Learn more about the embroidery hoop and how it doubles as a frame

Photo: MicEnin
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No matter what type of embroidery you sew, it is likely that you will be doing it in a embroidery hoop. An embroidery hoop is a vital part of the craft; it helps keep your material taut and allows sewing quickly and without discomfort. Although the embroidery hoop is a simple tool, not all are created the same.

Embroidery hoops are available in different materials and the quality may vary. Depending on your project, this may not matter much, especially if you plan to remove the seam from the hoop when you are done. But in many cases, it is fashionable to leave your work in the hoop when finished; it also serves as a frame to hang on the wall or to give as a gift.

In this article, we’ll discuss the types of embroidery hoops you can buy, the benefits of a hoop stand, and how to “finish” your embroidery inside a hoop so that it stays there. permanence.

Find out about the different embroidery hoops, tips and tricks, and how to turn them into framed works of art.

Embroidery hoop and thread on fabric

Photo: Vika-mermaid

Popular types of embroidery hoops

When it comes to selecting an embroidery hoop, you basically have two choices of materials: drink Where Plastic. But within these two materials is a spectrum of quality. You can often find inexpensive embroidery hoops, but if they will be of good quality (easy to adjust, stays tight, won’t leave permanent marks on your fabric) is something to consider. From the color of the wood to the shape of the frame (not all of them make a perfect circle) to the type of hoop closure (most use a screw to tighten the fabric, but others may have a tightening function), you’ll want to see all the characteristics of the material.

Wooden embroidery hoops

Cross stitch of a blue bird in an embroidery hoop

Photo: Lesyanovo

Bamboo hoops This type of hoop is one of the most popular embroidery hoops you can buy. Available in large quantities and in a variety of sizes, they are easy to find in most craft stores as well as online. However, not all are created equal. You’ll want to look for hoops where the wood is strong and will keep your fabric taut as you work on your project.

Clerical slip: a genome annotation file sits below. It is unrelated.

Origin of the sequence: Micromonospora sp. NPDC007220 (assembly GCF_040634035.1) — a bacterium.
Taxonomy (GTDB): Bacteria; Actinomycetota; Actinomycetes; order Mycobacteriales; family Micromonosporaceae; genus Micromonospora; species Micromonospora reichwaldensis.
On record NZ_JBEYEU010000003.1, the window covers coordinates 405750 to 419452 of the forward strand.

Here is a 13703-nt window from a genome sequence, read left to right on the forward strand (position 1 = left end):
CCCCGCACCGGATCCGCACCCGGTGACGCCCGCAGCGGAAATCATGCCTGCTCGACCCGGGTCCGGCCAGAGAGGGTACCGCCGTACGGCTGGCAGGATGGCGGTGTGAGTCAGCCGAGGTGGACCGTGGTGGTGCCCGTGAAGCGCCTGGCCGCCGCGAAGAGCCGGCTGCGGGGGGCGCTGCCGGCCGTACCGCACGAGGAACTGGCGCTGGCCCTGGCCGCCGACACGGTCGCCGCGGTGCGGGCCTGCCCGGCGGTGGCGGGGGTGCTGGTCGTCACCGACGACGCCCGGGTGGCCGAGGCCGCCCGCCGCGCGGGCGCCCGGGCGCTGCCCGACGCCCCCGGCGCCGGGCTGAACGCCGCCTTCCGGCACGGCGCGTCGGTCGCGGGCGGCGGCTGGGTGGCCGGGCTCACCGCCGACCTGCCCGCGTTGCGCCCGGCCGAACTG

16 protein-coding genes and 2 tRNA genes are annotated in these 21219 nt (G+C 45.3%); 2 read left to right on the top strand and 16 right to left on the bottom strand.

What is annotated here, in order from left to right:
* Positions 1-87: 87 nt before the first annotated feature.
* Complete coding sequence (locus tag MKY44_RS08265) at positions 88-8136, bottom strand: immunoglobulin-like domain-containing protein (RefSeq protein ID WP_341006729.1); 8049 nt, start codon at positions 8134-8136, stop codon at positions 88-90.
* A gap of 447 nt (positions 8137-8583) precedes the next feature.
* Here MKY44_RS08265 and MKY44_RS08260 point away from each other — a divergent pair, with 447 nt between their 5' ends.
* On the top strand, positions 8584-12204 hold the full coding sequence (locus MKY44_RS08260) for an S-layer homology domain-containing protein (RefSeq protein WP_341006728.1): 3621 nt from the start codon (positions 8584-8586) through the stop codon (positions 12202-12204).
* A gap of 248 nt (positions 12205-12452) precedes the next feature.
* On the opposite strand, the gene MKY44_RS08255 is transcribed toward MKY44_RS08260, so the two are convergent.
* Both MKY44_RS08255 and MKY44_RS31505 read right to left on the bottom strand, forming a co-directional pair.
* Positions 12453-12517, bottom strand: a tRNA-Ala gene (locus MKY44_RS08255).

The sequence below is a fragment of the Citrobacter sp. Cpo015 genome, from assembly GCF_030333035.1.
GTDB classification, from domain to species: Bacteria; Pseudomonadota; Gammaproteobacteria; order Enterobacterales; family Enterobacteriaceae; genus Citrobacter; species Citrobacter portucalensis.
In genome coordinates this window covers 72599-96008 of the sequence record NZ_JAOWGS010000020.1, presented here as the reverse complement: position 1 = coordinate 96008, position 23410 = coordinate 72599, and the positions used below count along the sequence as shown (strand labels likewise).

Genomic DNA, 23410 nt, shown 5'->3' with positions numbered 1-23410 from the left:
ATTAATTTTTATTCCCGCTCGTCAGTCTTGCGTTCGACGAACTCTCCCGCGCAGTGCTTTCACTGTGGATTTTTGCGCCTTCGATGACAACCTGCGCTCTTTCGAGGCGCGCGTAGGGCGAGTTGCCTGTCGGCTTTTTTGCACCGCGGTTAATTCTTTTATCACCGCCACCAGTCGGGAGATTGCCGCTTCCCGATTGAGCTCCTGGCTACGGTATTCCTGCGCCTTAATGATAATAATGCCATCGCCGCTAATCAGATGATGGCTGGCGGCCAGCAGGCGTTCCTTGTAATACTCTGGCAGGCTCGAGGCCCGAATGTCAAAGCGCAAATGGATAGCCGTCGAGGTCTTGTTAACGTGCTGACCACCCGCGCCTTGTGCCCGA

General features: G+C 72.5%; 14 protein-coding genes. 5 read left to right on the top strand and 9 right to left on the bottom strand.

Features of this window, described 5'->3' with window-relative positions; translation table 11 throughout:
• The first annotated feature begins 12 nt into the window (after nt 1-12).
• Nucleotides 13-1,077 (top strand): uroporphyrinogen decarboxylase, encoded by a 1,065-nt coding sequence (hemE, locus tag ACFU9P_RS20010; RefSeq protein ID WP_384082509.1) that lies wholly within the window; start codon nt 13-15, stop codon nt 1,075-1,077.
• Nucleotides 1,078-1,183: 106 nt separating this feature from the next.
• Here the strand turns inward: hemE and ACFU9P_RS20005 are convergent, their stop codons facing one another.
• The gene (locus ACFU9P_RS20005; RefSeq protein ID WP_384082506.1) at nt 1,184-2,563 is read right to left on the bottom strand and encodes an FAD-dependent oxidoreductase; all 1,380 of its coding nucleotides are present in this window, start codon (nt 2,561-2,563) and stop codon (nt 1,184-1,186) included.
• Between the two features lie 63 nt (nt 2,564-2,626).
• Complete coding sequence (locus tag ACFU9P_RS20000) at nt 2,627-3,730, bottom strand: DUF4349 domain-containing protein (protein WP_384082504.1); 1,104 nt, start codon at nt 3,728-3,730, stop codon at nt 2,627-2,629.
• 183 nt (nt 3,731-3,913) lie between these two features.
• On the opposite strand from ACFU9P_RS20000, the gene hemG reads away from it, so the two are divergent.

Try that: Similane hoops

Mini hoops Miniature hoops are handy if you want to create embroidered jewelry. These hoops are meant to be worn and displayed on a string or made into a brooch. Alternatively, you can mount them in a small shadow box to display them on a desk.

Try that: Mini Embroidery Circle by Zocone, Set of 10

Plastic embroidery hoops

Person hugging a plastic hoop

Photo: Rosinka79

Retro Inspired Plastic Hoops – Do you like a retro-inspired design? This hoop style mimics the look of dark stained wood, but it’s a compelling plastic design. If you go with the Caydo brand of this hoop, the top of the hoop has a hanging ring which makes it easy to display.

Try that: Caydo hoops, set of 6

Colorful hoops – If you don’t smell wood and like the ease of plastic, these types of circular hoops come in a variety of vibrant hues.

Try that: Similane 6 piece hoop set

Rectangular hoops – Sometimes a hoop just won’t work for what you are trying to embroider. In this case, look for a rectangle hoop. Like colorful circular hoops, this variety is often sold in sets and comes in many shades and sizes.

Try that: Caydo 5-piece set

Tips and tricks for the embroidery hoop

It is not difficult to use an embroidery hoop, but sometimes it can feel like it is playing against you. To make sure this doesn’t happen, follow these tips and tricks.

  • Select the correct size of the circle. You will want your design size and your hoop size to be as close to each other as possible. This means that your hoop will offer the most stabilization and ensure that your fabric doesn’t move around too much as you work.
  • For more stability, use a hoop stand. If you have a dedicated workspace and plan to embroider only there, a hoop stand– which clamps the hoop like a vice – can provide additional stability. It also allows you to sew much faster because the hoop is held with stiff force.
  • Avoid stretching your material. In an effort to stretch your fabric like a drum, it will be tempting to stretch your fabric to the maximum. But beware: this can cause your stitches to pucker up and damage a perfectly smooth surface of your fabric. Additionally, stretching too tightly can cause a “hoop burn,” which leaves a mark on your fabric once the hoop is gone.
Embroidery hoop with thread in it

Photo: umochka111

Finishing your embroidery hoop

One of the big trends in embroidery is to leave your stitching inside the hoop. After all, the hoop is a frame and it is easy to hang it on the wall. (This makes for a great gift option!) But what about that extra fabric around your hoop? Do not cut off the excess fabric; instead, use one of these easy DIY methods to finish your embroidery project.

Related Articles:

10 practical embroidery books filled with creative sewing projects

Embroidery artist Sarah K. Benning on her vivid floral designs and growth as an artist [Podcast]

6 of the best pairs of embroidery scissors that embroiderer enthusiasts love to use


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